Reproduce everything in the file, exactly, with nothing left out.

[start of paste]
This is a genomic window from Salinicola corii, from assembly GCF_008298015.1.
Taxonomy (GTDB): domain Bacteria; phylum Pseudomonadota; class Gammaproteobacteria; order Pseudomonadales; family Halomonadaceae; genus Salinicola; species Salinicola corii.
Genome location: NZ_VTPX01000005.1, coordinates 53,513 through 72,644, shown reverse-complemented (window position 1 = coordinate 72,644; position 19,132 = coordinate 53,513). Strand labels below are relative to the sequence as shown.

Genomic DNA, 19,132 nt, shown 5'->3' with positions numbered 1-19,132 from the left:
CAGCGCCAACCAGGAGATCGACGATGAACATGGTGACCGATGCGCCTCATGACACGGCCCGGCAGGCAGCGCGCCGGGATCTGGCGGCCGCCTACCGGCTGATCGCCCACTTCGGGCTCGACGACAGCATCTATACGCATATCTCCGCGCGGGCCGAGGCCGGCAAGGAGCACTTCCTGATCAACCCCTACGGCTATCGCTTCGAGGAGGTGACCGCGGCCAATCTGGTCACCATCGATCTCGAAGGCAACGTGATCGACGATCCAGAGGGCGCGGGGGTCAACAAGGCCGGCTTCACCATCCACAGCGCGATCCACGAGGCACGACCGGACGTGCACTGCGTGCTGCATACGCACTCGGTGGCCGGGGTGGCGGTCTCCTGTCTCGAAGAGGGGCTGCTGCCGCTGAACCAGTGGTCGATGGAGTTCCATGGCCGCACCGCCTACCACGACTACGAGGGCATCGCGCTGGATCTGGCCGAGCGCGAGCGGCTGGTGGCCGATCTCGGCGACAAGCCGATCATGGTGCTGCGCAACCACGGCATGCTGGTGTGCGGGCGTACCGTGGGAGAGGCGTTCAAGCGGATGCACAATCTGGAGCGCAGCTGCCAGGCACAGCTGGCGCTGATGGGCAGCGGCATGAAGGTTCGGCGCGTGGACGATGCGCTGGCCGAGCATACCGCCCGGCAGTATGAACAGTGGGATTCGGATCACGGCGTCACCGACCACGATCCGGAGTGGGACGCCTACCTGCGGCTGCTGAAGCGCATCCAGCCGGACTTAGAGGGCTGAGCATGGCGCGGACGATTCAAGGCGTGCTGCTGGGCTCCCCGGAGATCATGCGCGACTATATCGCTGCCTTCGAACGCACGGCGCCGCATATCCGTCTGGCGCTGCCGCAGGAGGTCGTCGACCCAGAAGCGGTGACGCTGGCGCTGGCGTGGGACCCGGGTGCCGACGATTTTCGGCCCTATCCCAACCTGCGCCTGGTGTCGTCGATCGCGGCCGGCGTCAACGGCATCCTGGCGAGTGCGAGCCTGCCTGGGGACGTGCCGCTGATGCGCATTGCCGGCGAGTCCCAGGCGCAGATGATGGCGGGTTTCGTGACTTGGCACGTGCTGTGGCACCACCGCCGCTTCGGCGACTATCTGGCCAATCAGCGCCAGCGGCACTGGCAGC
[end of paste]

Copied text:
This is a genomic window from Salinicola corii, from assembly GCF_008298015.1.
Taxonomy (GTDB): domain Bacteria; phylum Pseudomonadota; class Gammaproteobacteria; order Pseudomonadales; family Halomonadaceae; genus Salinicola; species Salinicola corii.
Genome location: NZ_VTPX01000005.1, coordinates 53,513 through 72,644, shown reverse-complemented (window position 1 = coordinate 72,644; position 19,132 = coordinate 53,513). Strand labels below are relative to the sequence as shown.

Genomic DNA, 19,132 nt, shown 5'->3' with positions numbered 1-19,132 from the left:
CAGCGCCAACCAGGAGATCGACGATGAACATGGTGACCGATGCGCCTCATGACACGGCCCGGCAGGCAGCGCGCCGGGATCTGGCGGCCGCCTACCGGCTGATCGCCCACTTCGGGCTCGACGACAGCATCTATACGCATATCTCCGCGCGGGCCGAGGCCGGCAAGGAGCACTTCCTGATCAACCCCTACGGCTATCGCTTCGAGGAGGTGACCGCGGCCAATCTGGTCACCATCGATCTCGAAGGCAACGTGATCGACGATCCAGAGGGCGCGGGGGTCAACAAGGCCGGCTTCACCATCCACAGCGCGATCCACGAGGCACGACCGGACGTGCACTGCGTGCTGCATACGCACTCGGTGGCCGGGGTGGCGGTCTCCTGTCTCGAAGAGGGGCTGCTGCCGCTGAACCAGTGGTCGATGGAGTTCCATGGCCGCACCGCCTACCACGACTACGAGGGCATCGCGCTGGATCTGGCCGAGCGCGAGCGGCTGGTGGCCGATCTCGGCGACAAGCCGATCATGGTGCTGCGCAACCACGGCATGCTGGTGTGCGGGCGTACCGTGGGAGAGGCGTTCAAGCGGATGCACAATCTGGAGCGCAGCTGCCAGGCACAGCTGGCGCTGATGGGCAGCGGCATGAAGGTTCGGCGCGTGGACGATGCGCTGGCCGAGCATACCGCCCGGCAGTATGAACAGTGGGATTCGGATCACGGCGTCACCGACCACGATCCGGAGTGGGACGCCTACCTGCGGCTGCTGAAGCGCATCCAGCCGGACTTAGAGGGCTGAGCATGGCGCGGACGATTCAAGGCGTGCTGCTGGGCTCCCCGGAGATCATGCGCGACTATATCGCTGCCTTCGAACGCACGGCGCCGCATATCCGTCTGGCGCTGCCGCAGGAGGTCGTCGACCCAGAAGCGGTGACGCTGGCGCTGGCGTGGGACCCGGGTGCCGACGATTTTCGGCCCTATCCCAACCTGCGCCTGGTGTCGTCGATCGCGGCCGGCGTCAACGGCATCCTGGCGAGTGCGAGCCTGCCTGGGGACGTGCCGCTGATGCGCATTGCCGGCGAGTCCCAGGCGCAGATGATGGCGGGTTTCGTGACTTGGCACGTGCTGTGGCACCACCGCCGCTTCGGCGACTATCTGGCCAATCAGCGCCAGCGGCACTGGCAGC